News Feature | August 30, 2018

Maryland Breaks With Trump On Water Pollution

Sara Jerome

By Sara Jerome,

Maryland is pushing for stricter water pollution regulations despite that this move puts the state at odds with the Trump administration.

“Maryland will start requiring three coal-fired power plants to scrub toxic metals such as mercury and arsenic from water discharged into the Potomac and Patuxent rivers, the latest example of Republican Governor Larry Hogan putting distance between his state and Trump administration policies,” The Washington Post reported.

“Permits issued late last month for the three of the state’s seven coal-fired plants say that, starting in 2020, those plants will have to adhere to Obama-era environmental rules, not the laxer requirements endorsed by the current occupant of the White House,” the report stated.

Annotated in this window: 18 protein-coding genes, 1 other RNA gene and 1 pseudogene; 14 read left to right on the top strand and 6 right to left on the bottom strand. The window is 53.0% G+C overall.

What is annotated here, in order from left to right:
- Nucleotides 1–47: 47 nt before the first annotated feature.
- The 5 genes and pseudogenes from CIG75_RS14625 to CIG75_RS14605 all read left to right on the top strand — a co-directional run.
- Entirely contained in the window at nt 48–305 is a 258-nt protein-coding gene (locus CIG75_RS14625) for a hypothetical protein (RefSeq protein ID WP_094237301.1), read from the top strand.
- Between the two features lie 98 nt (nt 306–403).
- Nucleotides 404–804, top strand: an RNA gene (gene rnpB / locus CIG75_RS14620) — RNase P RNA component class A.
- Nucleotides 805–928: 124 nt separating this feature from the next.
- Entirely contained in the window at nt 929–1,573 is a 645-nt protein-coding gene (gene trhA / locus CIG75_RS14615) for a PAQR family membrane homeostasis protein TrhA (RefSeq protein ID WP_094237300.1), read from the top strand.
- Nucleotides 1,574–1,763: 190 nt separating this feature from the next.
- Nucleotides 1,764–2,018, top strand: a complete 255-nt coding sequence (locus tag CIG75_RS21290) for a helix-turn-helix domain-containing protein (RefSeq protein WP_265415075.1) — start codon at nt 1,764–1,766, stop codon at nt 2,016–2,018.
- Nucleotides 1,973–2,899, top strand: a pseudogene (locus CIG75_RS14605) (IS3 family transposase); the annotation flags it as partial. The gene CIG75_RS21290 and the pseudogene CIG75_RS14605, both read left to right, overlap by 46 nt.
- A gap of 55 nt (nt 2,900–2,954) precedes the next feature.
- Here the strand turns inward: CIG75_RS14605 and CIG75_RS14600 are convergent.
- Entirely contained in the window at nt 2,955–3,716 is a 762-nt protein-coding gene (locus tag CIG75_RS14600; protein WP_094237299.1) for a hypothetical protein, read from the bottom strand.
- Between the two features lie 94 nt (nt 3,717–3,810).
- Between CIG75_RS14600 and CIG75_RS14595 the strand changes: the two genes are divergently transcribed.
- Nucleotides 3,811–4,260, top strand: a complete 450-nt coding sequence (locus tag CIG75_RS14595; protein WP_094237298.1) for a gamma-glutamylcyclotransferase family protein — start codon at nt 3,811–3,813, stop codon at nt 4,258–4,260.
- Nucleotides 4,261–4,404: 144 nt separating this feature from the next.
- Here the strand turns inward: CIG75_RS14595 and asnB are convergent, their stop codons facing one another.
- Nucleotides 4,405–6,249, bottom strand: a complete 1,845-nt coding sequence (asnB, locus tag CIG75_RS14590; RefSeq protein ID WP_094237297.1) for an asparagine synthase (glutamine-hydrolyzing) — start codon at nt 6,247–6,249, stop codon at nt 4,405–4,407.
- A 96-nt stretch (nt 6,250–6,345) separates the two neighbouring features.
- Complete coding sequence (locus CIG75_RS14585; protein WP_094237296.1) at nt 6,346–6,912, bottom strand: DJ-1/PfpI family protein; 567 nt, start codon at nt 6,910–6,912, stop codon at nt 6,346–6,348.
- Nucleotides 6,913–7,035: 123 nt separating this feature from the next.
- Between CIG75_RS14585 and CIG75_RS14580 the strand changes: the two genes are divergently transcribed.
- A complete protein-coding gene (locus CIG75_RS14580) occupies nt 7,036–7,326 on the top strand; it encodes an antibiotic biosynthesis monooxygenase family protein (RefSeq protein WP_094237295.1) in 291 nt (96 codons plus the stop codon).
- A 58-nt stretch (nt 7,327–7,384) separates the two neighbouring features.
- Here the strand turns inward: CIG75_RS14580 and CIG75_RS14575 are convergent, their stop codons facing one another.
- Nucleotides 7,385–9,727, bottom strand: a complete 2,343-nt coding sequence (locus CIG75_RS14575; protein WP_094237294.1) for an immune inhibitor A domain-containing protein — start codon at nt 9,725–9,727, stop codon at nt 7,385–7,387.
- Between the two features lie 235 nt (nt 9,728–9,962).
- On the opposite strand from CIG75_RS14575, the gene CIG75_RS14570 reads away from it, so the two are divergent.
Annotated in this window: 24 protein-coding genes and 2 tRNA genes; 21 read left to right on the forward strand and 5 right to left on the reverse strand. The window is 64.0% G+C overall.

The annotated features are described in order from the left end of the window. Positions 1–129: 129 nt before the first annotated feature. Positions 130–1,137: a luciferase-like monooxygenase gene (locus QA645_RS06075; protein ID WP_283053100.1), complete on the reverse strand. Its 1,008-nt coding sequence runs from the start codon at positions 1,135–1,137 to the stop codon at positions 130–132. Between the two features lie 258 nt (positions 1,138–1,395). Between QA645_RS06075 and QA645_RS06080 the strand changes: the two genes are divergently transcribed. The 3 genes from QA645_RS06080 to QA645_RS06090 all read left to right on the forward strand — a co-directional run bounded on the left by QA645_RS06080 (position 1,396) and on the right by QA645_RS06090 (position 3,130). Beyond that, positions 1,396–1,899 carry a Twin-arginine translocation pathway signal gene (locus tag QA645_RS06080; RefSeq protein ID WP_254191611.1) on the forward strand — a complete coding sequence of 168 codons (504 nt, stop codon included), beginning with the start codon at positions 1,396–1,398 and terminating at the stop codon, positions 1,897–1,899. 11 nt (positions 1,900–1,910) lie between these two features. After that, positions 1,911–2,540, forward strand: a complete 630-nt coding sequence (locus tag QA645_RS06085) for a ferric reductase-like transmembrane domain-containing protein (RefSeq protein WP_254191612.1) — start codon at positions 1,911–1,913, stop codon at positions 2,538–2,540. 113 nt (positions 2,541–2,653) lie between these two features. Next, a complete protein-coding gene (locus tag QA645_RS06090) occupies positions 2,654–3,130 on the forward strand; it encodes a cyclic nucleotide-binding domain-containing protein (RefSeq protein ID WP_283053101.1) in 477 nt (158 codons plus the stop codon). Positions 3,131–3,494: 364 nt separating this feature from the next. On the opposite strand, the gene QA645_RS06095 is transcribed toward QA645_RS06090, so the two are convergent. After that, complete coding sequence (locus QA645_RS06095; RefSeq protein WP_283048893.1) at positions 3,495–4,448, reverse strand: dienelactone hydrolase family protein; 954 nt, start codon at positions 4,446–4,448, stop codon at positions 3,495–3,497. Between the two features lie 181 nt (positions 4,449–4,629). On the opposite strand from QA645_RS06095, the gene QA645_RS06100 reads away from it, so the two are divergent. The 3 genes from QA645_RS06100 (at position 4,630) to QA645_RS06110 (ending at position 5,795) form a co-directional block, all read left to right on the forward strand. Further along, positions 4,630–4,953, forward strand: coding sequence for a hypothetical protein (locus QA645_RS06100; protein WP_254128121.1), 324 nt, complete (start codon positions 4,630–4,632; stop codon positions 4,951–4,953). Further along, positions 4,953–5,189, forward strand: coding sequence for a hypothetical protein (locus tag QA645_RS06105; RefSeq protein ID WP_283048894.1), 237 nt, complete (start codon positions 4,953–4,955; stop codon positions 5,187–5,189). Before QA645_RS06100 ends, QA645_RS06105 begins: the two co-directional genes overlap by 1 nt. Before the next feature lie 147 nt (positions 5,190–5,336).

Democrats and environmental advocates pushed Maryland to adhere to the tougher regulations, the report stated. Maryland Environment Secretary Ben Grumbles stated that it is normal for environmental regulators to shift state policies to account for public input, according to The Washington Post.

Coal-fired power plants are a hot issue this month, since the Trump administration proposed a new set of rules providing states more control of how much pollution can be emitted from these plants, according to The Baltimore Sun.

“The administration’s announcement fulfills a pledge Trump made almost a year ago to repeal Obama’s Clean Power Plan, when former U.S. EPA Administrator Scott Pruitt declared that ‘the war on coal is over,’” the report stated.

Maryland is not alone in breaking with the Trump administration on coal policies.

“Often lost in the bitter debate about climate change and Obama’s regulatory agenda is that many states have been weaning themselves from coal for years, prompted by a glut of cleaner-burning, less-expensive natural gas and steadily falling costs for pollution-free wind and solar energy,” The Chicago Tribune reported.

Illinois, Alabama, Georgia, Indiana, Ohio, and Tennessee all met or exceeded the Obama plan’s target for decreased carbon dioxide emissions, The Tribune stated.